Kaplan’s (1966, 1987) ideas, it should be mentioned, have been widely contested and debated, although their influence and importance in taking contrasting analyses from the sentence level to the more universal paragraph and full text level cannot be underestimated. For example, one of the criticisms of contrastive rhetoric has been that Kaplan’s identification of discourse patterns in different cultures could seem somewhat ethnocentric, as it was based on Western or American rhetorical patterns as the norm. However, most of the criticism explains that it is not the theory itself that should be contested, but rather the way it often has been misinterpreted by language and writing teachers (Leki, 1991). For example, Raimes (1991) and Connor (1996) have argued that Kaplan’s initial or original theory of contrastive rhetoric erroneously made teachers infer that transfer from a first language usually was a negative influence on second language writing, which is not necessarily always the case. As Connor (1996) argues: “It is time to analyze the achievements of contrastive analyses of composition in order to determine its universals as well as its cross-cultural particulars” (p. 6).
With above implications in mind, it seems most valid that Loveday (1982) has called for a degree of mutual tolerance and willingness to accept different rhetorical patterns. This is supported by Raimes (1991), who has stated that with both native and non-native English composition, we will have to stop and question “the value of prescribing one form of text . . . as the one privileged form of text, presented as the most logical and desirable, with which other learned systems interfere” (p. 418). We may need to move away from composition as colonization and recognize the value of the alternative rhetoricsthat non-native English writers and other culturally diverse students may bring to the college composition classroom and not “treat them only as features that interfere with effective communication” (Raimes, 1991, p. 418). Lisle and Mano (1997) also champion this view, and go on to say that even though we may already have acknowledged the new multicultural and multiethnic background of our students, and consequently a similar multicultural nature of rhetoric and composition, there seems to be a gap between professional talk and professional practice—the practice being what goes on daily in the composition classroom. According to Lisle and Mano (1997) “most composition and rhetoric instruction remains monologic and ethnocentric” (p. 12), mostly because the majority of rhetoric textbooks still ignore the interests or even existence of culturally diverse students.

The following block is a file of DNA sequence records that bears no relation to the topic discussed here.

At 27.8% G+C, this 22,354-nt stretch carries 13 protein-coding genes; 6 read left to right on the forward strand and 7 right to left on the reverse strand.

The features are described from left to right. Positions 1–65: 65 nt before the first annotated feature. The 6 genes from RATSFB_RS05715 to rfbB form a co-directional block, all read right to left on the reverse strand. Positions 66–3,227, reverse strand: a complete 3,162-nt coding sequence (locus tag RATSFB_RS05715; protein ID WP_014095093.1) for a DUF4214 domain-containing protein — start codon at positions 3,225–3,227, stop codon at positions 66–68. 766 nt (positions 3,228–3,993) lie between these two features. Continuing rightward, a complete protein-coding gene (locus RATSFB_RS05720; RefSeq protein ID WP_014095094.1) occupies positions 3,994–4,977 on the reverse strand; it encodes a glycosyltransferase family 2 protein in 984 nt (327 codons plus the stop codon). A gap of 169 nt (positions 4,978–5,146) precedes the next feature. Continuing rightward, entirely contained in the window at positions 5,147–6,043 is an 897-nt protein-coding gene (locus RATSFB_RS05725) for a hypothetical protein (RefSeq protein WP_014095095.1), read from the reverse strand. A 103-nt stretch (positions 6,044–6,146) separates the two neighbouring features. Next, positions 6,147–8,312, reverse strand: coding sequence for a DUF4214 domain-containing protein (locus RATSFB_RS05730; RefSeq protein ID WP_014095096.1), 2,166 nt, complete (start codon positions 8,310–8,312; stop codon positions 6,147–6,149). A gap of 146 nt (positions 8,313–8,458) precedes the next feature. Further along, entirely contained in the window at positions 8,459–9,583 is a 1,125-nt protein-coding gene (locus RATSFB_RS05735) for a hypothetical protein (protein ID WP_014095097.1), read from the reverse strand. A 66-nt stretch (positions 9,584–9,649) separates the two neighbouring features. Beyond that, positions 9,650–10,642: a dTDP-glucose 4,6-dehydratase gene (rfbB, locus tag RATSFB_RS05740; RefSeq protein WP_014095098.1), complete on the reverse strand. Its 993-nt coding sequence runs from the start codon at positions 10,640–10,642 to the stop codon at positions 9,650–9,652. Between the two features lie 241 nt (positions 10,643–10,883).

Furthermore, second language writers are often told that the problem with their writing is that it is “out of focus,” “lacks organization,” or “lacks cohesion,” as they simply violate the expectations of a native English speaking reader (Kaplan, 1966, p. 45). These are phrases originating in the initial theory of contrastive rhetoric, but given the complications discussed above, the problem facing an updated or more current theory of contrastive rhetoric, then, is to question who exactly this native English speaking reader is. It seems that such a reader too often is assumed to be a representative of the Anglo-European majority culture of the academic world, most often because, as Lisle and Mano (1997) point out, the majority of rhetoric and composition textbooks “uncritically endorse familiar Euro-American rhetorical conventions. Although they demonstrate a desire for fresh approaches, they seem trapped by tradition, failing to address the serious challenges that ethnic diversity poses to our assumptions about language and rhetoric” (p. 13). As a consequence of this national and ethnic diversity of logic and language, Prior (1998) calls for more research in the world of academic writing that provides “close attention to, and progress in, studies of communication, discourse and rhetoric” (p. 3).